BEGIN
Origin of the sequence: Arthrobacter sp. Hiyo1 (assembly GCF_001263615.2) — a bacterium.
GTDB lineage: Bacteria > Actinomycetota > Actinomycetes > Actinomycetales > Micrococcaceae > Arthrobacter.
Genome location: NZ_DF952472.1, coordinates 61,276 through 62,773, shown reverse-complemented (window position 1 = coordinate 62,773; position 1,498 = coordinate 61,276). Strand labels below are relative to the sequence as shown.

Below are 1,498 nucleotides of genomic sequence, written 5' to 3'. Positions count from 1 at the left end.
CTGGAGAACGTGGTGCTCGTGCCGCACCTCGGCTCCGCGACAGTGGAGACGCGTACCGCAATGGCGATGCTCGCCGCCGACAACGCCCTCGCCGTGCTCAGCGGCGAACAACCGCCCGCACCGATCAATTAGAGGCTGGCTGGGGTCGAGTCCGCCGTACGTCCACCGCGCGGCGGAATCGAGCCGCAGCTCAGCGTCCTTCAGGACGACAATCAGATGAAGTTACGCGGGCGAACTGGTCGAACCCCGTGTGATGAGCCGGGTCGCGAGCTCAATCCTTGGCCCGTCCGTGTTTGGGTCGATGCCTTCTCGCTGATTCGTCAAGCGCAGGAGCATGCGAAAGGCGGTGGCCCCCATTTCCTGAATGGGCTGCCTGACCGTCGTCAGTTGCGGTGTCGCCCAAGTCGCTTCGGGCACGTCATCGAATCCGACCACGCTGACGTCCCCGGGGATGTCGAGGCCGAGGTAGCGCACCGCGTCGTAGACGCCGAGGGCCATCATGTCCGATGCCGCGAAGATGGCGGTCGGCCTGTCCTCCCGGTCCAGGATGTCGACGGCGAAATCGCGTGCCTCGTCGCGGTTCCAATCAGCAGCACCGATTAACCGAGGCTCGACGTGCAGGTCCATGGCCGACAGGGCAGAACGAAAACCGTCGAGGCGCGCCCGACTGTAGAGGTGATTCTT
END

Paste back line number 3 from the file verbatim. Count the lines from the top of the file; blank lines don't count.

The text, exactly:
Genome location: NZ_DF952472.1, coordinates 61,276 through 62,773, shown reverse-complemented (window position 1 = coordinate 62,773; position 1,498 = coordinate 61,276). Strand labels below are relative to the sequence as shown.